The Missing Piece to Amazon’s Australia Puzzle

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For a small nation, in terms of population, Australia tends to punch well above its weight.

Take the red meat industry, for example. In 2016, Australia was the largest beef exporter in the world.

According to the Red Meat Advisory Council’s State of the Industry 2017 report, Australia is also the world’s second largest exporter of sheep meat, and third largest livestock exporter.

As Food & Beverage reports:

Not only does Australia lead the world in selling meat, Australians are some of the highest consumers of red meat in the world, eating four times the average amount of beef and six times the amount of sheep meat compared to the global average…

The report shows the value of Australian red meat and livestock exports increased by almost $6b over the past five years from $9.2b in 2011-12 to $15.1b in 2015-16.

It also showed that a once niche industry in goat meat has experienced a significant boom with Australia now a leading supplier of global goat meat, enjoying a recent price increase of 177 per cent and exporting over 27,000 tonnes of goat in 2016 alone.’

That’s a lot of meat. And the $15.1 billion quoted in the State of the Industry report doesn’t even include domestic consumption.

This — logically — got me thinking about Gustavus Swift and Philip Armour. And, of course, Aristotle…and Amazon.


Hold the salt…

Gustavus Swift and Philip Armour may not be as familiar to you as Thomas Edison. Yet without their innovation, Australia’s meatpacking industry would be a shadow of its current self.

In the mid-1800s the red meat industry was hobbled by its inability to get fresh meat to neighbouring markets. Lacking reliable refrigeration, beef was instead salted and packed in wooden barrels. Hence the term ‘meatpacking’. A word still in use today.

But over in the US, Swift and Armour changed all that.

The men introduced refrigeration to the meatpacking industry. Both in warehouses and refrigerated rail cars. By the 1880s, their innovation had provided an efficient way to safely ship fresh meat across the US.

It delivered thousands of new jobs, and changed the eating habits of Americans across the land. And it didn’t take long for other nations to follow suit.

The interesting thing here is that there were no other dramatic changes to the red meat industry at that time. Armour and Swift simply filled in the missing piece of the puzzle. And in doing so, they made the whole greater than the sum of its parts.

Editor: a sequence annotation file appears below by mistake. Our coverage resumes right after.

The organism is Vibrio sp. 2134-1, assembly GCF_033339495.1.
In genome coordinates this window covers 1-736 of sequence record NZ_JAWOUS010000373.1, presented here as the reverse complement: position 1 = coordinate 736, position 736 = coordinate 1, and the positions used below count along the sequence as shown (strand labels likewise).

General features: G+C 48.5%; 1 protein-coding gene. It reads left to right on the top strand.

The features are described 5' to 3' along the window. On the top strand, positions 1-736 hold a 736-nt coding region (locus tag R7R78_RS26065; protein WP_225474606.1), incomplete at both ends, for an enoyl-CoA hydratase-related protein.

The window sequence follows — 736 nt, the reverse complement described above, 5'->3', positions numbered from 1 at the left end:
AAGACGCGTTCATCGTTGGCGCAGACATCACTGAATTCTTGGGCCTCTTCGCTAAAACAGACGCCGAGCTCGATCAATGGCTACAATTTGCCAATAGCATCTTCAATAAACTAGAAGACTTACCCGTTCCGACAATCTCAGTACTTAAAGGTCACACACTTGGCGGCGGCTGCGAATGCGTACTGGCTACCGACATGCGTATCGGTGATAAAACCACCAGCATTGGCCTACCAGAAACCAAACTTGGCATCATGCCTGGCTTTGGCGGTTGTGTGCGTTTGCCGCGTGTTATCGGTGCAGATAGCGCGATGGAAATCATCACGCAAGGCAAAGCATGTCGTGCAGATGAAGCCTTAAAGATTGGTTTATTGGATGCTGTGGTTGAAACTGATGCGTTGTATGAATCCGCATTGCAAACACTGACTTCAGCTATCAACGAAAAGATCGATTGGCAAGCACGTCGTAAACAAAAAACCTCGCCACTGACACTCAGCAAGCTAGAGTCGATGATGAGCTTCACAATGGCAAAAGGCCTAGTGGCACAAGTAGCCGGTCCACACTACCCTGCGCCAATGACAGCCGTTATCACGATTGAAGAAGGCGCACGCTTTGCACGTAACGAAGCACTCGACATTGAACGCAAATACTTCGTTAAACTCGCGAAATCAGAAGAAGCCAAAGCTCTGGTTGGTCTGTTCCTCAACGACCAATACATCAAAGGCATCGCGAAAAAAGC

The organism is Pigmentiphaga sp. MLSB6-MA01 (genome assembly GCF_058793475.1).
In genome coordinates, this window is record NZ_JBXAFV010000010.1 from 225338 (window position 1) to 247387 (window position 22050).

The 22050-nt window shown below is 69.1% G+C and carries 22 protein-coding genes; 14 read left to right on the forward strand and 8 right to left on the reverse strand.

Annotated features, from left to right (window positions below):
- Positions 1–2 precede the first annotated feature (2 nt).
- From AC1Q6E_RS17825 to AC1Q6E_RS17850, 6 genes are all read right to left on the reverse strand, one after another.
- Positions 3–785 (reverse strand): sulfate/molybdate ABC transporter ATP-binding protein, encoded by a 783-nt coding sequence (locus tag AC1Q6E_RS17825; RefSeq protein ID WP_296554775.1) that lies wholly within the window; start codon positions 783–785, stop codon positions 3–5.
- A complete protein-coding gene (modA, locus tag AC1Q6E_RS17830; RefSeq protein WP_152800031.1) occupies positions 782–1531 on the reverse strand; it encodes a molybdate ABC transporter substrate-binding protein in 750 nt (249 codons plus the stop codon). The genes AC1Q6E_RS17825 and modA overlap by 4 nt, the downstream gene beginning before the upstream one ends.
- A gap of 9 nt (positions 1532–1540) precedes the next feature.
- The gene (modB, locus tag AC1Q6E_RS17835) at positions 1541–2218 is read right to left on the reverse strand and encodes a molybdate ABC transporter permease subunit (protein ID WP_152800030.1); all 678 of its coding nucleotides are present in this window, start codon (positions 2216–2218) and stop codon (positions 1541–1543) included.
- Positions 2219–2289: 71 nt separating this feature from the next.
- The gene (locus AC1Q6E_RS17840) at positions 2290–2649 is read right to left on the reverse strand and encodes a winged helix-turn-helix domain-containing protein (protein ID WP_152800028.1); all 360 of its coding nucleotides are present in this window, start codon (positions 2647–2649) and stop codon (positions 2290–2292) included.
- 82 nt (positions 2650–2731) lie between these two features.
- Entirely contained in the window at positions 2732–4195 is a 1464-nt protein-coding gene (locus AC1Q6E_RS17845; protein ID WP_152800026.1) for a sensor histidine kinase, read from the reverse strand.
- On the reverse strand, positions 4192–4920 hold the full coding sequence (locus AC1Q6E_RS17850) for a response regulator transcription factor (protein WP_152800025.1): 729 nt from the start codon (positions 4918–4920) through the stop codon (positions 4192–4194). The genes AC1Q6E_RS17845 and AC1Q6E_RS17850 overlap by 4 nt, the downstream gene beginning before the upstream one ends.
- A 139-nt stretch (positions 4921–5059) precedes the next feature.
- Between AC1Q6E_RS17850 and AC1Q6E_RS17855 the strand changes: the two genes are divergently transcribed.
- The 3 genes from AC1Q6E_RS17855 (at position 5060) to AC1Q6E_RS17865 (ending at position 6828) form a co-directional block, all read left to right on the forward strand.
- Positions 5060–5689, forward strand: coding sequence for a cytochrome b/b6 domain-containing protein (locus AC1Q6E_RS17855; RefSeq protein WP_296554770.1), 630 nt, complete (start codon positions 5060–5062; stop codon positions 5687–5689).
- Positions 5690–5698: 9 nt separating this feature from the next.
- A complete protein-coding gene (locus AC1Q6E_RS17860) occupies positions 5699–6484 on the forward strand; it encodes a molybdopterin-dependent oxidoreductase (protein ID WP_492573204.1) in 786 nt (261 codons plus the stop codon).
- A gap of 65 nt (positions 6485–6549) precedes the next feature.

History lesson aside, I bring this up to you for a reason.

That’s because there’s a key piece still missing in Amazon’s Australian expansion plans. One that could be as important to its logistics operations as refrigeration technology is to the meatpacking business.

Without this missing piece, Sam Volkering — editor of Australian Small-Cap Investigator — is convinced Amazon will struggle to gain the dominance it’s come to expect in other markets.

Dominance that’s seen the company’s share price soar 49.78% so far this calendar year. With no immediate sign of easing off.

On Tuesday the stock closed up 0.22%, for yet another record high. That brings Amazon’s market cap to US$541.22 billion (AU$707.11 billion). Which, incidentally, is up US$5.57 billion since Monday.

Amazon Stock 9-11-17

Source: Google Finance

[Click to open new window]

The company’s price to earnings (PE) ratio has gone up accordingly. The share price now stands at 283.50 times earnings, telling you investors are still pricing in massive growth potential.

Keep your eye on 16 November

Amazon remains coy about the exact date that Amazon Australia will open for business.

The first official Aussie shipping centre in Melbourne is already operational. And the rumour mill has it that we should expect a launch before the end of the month. Likely in time to make the most of the Black Friday and Cyber Monday retail booms.

That’s not much time for Amazon to get everything right.

And that’s where a small Aussie company Sam has identified comes into the picture. A company that neatly fills the missing piece of Amazon’s Australia puzzle.

This small-cap company has the technology — developed and proven in Oz — to help Amazon hit the ground running. Whether that’s the paved streets of Sydney, or the red dirt tracks of Coober Pedy.

As Sam explains:

If you can’t solve the basic challenge of getting a box from Point A to Point B, you’re dead meat in retail. But solve that challenge and you’re almost guaranteed success. That’s what this new Australian technology does.

Nearly half the country is outside an urban centre.

So what works for deliveries in downtown Sydney isn’t going to help you when you’ve got to wrangle something out to Wagga Wagga. Different terrain, different challenges.

And yet, a small team of brilliant locals has figured out how to make the road out to Kiwirrkurra as clear as the back of your hand…

In action, this native Australian technology obliterates the global competition.’

It’s been a while since I’ve seen Sam so excited about an Aussie tech company. And as you may know, Sam lives and breathes technology stocks.

Part of his excitement stems from an upcoming announcement the company has scheduled for 16 November.

Now, he can’t be certain the announcement correlates with Amazon’s imminent launch Down Under. But if it does, he expects this small-cap stock could rocket 750% or more.

You can find out exactly why here.


Bernd Struben,
Contributing Editor, Money Morning

Editor’s note: The above article is an edited extract from Port Phillip Insider.

About Bernd Struben

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